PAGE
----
Capitalism in space

Corporate claim on an asteroid

In a world where the capitalist market dominates social life, and the right to buy and own private property is considered natural and God-given, the drive to acquire more and more wealth can take on bizarre forms.

Jim Benson, one of the founders of the corporation Space Dev, recently announced his intention of spending $79 million to have the US space agency NASA build and launch a space probe to rendezvous with an asteroid known as 4660 Nereus in the year 2002. Space Dev plans to stake its claim to the asteroid, making Benson the first private citizen to be the owner of a planetary object.

The asteroid will pass within about four million miles of earth. After orbiting the moon six times, Space Dev's Near Earth Asteroid Prospector (NEAP) probe will be flung out to meet the asteroid. The same NASA scientists and engineers who developed the probe for the Mars Pathfinder mission will be contracted to build the NEAP.

In a recent interview, Benson bluntly spelt out the reasons for his project: 'This mission could set a precedent for private property rights in space. We are going to a small planetary body, without public subsidy, at our own risk and expense. If we are there, we landed on it, it's ours.'

At first sight, it might appear to be a case of a very rich man with a touch of megalomania. But there is method to his madness. Benson hopes to raise almost $24 million for the mission by charging anyone who wishes to conduct experiments on the probe. NASA, Canada and Brazil's space agency have already hinted that they are interested.

A shift is taking place in space research. In the past, private corporations could not afford the huge outlays necessary to develop the technology for little immediate return. Governments carried out the research, planned the missions and launched the satellites and probes. While there were often important scientific objectives, these programs were always subordinated to military and national interests. More recently profit has increasingly intruded as a key motive. Telecommunications companies put satellites in orbit and there has been a proliferation of private companies seeking to utilise space technology for a variety of purposes.

With an eye to the future, Benson is seeking to set himself up as one of the first space entrepreneurs--offering space missions designed to order for bargain prices. Space Dev describes itself as 'an innovative public corporation which intends to create and exploit profitable space exploration and development opportunities, beginning with an historic scientific data collection mission to another planetary body'.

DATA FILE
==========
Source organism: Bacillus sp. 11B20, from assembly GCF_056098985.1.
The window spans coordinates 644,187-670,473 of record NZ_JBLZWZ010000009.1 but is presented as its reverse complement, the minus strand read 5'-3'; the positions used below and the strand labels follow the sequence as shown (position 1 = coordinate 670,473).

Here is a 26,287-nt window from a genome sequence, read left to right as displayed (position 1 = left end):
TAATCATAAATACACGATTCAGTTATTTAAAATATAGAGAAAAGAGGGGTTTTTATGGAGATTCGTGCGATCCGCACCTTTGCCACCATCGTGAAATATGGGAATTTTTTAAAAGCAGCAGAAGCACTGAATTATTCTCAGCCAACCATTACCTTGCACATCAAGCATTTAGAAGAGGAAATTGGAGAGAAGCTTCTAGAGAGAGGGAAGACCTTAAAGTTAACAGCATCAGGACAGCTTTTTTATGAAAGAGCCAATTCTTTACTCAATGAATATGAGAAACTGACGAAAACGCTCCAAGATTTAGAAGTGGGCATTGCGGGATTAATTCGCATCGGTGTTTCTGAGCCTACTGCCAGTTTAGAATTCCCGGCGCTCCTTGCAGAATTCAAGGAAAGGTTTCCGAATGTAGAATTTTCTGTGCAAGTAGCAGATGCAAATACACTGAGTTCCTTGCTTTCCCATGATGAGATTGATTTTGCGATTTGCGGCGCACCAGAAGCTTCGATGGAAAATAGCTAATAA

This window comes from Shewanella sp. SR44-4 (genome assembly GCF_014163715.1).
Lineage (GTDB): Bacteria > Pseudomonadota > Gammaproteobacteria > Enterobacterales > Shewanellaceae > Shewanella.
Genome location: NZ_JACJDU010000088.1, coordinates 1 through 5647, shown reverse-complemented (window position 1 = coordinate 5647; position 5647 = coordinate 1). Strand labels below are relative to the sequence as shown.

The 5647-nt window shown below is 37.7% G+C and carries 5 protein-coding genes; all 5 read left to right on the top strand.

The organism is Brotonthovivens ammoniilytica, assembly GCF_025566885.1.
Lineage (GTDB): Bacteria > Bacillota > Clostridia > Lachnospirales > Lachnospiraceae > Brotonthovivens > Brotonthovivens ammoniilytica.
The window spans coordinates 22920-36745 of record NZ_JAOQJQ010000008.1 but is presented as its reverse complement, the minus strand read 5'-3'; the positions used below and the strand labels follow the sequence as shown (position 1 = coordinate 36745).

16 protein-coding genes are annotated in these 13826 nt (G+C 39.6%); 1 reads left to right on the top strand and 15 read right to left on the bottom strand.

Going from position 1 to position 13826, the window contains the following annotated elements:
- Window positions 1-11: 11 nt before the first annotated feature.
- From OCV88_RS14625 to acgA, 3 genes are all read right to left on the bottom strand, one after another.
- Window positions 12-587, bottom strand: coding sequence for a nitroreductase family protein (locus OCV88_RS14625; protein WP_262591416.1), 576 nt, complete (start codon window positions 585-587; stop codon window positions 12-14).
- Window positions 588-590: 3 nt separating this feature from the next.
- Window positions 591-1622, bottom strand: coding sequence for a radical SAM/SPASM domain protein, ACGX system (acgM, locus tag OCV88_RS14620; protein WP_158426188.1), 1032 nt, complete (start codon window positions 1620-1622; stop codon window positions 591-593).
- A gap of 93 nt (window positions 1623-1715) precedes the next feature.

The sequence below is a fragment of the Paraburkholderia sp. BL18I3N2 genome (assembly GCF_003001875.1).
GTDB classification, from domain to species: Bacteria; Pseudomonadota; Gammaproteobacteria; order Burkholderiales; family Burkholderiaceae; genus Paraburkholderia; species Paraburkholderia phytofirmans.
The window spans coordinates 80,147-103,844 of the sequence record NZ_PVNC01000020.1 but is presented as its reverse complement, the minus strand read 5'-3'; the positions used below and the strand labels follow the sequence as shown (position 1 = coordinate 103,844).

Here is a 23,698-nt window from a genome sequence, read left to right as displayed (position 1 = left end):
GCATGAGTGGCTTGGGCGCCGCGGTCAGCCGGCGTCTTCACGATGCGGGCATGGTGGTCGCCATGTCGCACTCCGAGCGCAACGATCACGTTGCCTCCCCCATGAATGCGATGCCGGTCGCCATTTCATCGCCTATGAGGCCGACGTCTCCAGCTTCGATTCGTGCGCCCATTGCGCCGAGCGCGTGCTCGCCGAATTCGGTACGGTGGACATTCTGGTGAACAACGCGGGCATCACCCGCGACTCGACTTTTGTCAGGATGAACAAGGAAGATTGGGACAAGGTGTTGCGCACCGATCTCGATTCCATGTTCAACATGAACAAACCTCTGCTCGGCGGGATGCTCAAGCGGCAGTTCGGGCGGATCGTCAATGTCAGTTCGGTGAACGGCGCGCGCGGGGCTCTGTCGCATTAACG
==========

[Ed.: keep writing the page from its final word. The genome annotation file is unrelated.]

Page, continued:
It offers to 'design missions, spacecraft and launch vehicles; produce satellite and spacecraft subsystems; assemble spacecraft and satellites; manufacture launch vehicles; perform launch integration services; launch private and public missions for itself and its customers; provide ground stations; and perform mission control'.

Clearly the mission to 4660 Nereus is aimed at staking more than just a claim to a space boulder. Space Dev is seeking a niche, just as venture capital anywhere attempts to get a jump on its rivals, whether it is the exploitation of oil reserves in Central Asia or mining exploration in Africa.

The corporation boasts that its NEAP will be the first private mission to leave earth's orbit, the first private spacecraft to visit and land payloads on another planetary body, the first mission to provide scientists and researchers with fully insured access to deep space at fixed commercial prices and, last but not least, the first mission to set a precedent for private property rights in space.

For its part, NASA has given the all-clear for the new up-and-coming Space Dev. The corporation has recently recruited ex-employees from NASA and NASA's administrator Daniel Goldin has organised senior personnel to work on the NEAP project. No doubt as government funding is increasingly scarce, NASA administrators are looking for other financial avenues.

As private profit intrudes into space research, the broader scientific inquiries will inevitably be sacrificed to the narrower and more immediate demands of corporations for returns on their investments. Moreover if a private individual can 'own' an asteroid then why not a stake on the Moon or Mars? As better and cheaper forms of space travel are developed, mining or other activities on the Moon may become a profitable venture and all the rivalries and conflicts that beset mankind on Earth will be transferred to outer space.

Benson's ideas might seem eccentric, but there is a logic--the perverse logic of the capitalist market.

See Also:
The Fifth Miracle: The Search for the Origins of Life by Paul Davies:
Scientific controversies and a touch of mysticism
[4 November 1998]